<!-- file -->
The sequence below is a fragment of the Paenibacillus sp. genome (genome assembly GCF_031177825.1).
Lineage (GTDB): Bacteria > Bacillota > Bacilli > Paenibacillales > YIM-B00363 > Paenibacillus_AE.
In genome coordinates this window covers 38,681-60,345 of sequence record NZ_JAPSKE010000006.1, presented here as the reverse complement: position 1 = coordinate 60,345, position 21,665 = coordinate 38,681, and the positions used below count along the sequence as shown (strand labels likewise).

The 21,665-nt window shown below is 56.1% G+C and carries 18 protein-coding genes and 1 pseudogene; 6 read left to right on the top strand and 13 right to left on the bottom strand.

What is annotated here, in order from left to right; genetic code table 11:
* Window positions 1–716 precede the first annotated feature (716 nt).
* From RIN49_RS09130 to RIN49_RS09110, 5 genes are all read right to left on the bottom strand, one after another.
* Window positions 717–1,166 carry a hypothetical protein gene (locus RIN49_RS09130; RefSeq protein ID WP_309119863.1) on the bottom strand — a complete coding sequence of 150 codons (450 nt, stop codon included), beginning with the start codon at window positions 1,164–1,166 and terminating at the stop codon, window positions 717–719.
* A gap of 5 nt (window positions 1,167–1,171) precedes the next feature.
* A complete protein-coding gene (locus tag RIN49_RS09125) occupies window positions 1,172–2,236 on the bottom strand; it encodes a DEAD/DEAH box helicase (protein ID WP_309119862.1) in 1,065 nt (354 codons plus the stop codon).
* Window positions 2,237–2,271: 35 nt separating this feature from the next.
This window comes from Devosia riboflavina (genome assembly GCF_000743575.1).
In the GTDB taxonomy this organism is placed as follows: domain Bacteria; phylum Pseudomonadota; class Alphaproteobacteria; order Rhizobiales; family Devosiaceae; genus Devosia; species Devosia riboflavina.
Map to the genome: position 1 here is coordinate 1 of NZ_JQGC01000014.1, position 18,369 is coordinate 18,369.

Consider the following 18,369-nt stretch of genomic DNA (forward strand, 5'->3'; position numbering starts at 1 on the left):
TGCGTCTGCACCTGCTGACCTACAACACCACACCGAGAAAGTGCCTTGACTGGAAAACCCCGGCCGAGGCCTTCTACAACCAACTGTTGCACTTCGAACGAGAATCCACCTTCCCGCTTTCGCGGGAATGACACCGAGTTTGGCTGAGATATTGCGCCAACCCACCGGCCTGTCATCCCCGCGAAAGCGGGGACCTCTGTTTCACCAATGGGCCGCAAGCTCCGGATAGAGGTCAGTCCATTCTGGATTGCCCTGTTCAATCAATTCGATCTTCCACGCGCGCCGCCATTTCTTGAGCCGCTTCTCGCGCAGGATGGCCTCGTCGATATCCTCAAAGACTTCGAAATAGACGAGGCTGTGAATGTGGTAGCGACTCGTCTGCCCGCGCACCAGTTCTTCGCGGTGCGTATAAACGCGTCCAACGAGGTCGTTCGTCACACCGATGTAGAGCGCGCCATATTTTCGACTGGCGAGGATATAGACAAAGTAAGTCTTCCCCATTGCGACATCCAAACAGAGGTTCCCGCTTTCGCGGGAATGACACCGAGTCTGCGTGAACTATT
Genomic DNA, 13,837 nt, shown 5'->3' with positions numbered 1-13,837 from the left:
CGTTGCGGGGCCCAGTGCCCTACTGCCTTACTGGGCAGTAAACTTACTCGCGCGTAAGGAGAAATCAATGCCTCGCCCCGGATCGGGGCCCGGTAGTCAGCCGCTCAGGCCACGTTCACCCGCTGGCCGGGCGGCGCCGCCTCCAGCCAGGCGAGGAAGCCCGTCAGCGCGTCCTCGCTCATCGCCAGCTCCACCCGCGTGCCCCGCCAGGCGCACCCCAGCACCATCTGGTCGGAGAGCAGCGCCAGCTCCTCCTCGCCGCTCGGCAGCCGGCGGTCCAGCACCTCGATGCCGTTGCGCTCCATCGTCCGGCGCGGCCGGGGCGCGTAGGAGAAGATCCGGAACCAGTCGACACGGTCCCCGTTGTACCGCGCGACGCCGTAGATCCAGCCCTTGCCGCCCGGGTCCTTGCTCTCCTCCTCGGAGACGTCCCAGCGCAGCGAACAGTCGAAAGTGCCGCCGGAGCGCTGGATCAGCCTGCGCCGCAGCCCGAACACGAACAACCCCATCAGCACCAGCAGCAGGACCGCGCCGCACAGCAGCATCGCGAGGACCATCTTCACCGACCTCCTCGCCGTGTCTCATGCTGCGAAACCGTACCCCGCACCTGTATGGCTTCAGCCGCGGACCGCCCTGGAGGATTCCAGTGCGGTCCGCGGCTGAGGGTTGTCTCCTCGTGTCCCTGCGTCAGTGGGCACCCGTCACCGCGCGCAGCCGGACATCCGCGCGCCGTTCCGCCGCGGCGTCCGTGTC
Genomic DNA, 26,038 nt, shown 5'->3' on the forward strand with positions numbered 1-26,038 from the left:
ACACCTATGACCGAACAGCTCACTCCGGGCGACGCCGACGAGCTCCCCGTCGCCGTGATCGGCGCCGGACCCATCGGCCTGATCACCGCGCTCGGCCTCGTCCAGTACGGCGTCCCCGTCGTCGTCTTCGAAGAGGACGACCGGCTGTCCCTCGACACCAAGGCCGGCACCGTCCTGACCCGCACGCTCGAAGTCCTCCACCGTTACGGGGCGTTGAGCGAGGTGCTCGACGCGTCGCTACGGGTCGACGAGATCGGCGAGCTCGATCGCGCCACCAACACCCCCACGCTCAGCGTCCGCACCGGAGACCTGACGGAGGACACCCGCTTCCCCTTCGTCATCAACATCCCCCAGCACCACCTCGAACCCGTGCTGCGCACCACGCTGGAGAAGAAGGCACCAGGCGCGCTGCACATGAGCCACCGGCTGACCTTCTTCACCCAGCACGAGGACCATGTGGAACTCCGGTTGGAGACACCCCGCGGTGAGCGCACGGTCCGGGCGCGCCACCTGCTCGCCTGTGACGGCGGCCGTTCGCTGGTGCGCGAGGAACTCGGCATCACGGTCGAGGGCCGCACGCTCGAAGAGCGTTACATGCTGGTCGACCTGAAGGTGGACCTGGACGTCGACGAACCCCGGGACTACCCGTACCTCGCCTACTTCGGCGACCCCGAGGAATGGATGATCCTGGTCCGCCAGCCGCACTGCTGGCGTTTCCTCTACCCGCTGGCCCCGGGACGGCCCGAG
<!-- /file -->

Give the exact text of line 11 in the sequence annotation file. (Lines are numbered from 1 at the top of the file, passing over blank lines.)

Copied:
* Window positions 2,237–2,271: 35 nt separating this feature from the next.